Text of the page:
words, with pain, the upper carry on a constant and often desperate
battle with boredom. 8 The inner or subjective antagonism arises from
the fact that, in the individual, susceptibility to pain varies inversely with
susceptibility to boredom, because susceptibility is directly proportionate
to mental power. Let me explain. A dull mind is, as a rule associated
with dull sensibilities, nerves which no stimulus can affect, a tempera-
ment, in short, which does not feel pain or anxiety very much, however
great or terrible it may be. Now, intellectual dulness is at the bottom of

I Iliad 3, 65.

And the extremes meet ; for the lowest state of civilization, a nomad or wandering
ife finds its counterpart in the highest, where everyone is at times a tourist The
her stage was a case of necessity ; the latter is a remedy for boredom.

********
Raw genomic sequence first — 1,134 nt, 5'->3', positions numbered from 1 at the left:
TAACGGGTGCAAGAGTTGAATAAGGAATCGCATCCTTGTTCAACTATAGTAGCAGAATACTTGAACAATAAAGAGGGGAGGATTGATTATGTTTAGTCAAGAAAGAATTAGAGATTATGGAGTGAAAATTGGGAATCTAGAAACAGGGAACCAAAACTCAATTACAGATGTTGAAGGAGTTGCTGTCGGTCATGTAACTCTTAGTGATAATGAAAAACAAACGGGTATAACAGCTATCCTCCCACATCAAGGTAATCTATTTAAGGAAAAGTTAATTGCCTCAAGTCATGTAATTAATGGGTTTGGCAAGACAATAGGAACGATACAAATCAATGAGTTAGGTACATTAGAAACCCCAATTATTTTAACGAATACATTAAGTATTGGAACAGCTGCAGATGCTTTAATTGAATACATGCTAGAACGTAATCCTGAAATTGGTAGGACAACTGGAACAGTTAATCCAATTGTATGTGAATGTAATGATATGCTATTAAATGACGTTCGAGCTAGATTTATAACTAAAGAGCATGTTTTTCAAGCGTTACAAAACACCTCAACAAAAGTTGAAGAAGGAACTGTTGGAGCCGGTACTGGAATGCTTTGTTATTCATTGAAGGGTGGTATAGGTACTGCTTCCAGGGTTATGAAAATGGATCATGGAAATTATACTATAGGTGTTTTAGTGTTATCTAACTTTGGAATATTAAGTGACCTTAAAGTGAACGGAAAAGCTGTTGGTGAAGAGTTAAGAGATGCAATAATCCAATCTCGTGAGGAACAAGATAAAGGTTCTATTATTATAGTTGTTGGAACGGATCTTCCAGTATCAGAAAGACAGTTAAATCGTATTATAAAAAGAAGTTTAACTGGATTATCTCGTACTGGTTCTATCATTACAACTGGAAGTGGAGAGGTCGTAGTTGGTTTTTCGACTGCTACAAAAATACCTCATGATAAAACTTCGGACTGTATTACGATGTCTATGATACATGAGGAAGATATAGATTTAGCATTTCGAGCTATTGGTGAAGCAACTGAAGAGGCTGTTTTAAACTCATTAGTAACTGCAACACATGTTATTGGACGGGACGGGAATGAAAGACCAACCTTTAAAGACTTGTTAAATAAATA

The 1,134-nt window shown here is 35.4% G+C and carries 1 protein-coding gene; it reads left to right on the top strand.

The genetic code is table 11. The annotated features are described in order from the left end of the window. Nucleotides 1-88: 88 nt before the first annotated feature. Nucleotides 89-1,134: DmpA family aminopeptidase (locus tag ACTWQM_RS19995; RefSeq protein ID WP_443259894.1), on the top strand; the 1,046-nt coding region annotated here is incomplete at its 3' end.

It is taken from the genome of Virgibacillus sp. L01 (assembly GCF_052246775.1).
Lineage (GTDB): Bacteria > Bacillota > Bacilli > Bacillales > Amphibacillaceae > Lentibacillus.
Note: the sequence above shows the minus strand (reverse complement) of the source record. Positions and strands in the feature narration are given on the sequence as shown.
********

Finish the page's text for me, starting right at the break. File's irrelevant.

that vacuity of soul which is stamped on so many faces, a state of mind
which betrays itself by a constant and lively attention to all the trivial
circumstances in the external world. This is the true source of boredom
a continual panting after excitement, in order to have a pretext for giv-
ing the mind and spirits something to occupy them. The kind of things
people choose for this purpose shows that they are not very particular, as
witness the miserable pastimes they have recourse to, and their ideas of
social pleasure and conversation : or again, the number of people who
gossip on the doorstep or gape out of the window. It is mainly because
of this inner vacuity of soul that people go in quest of society, diversion,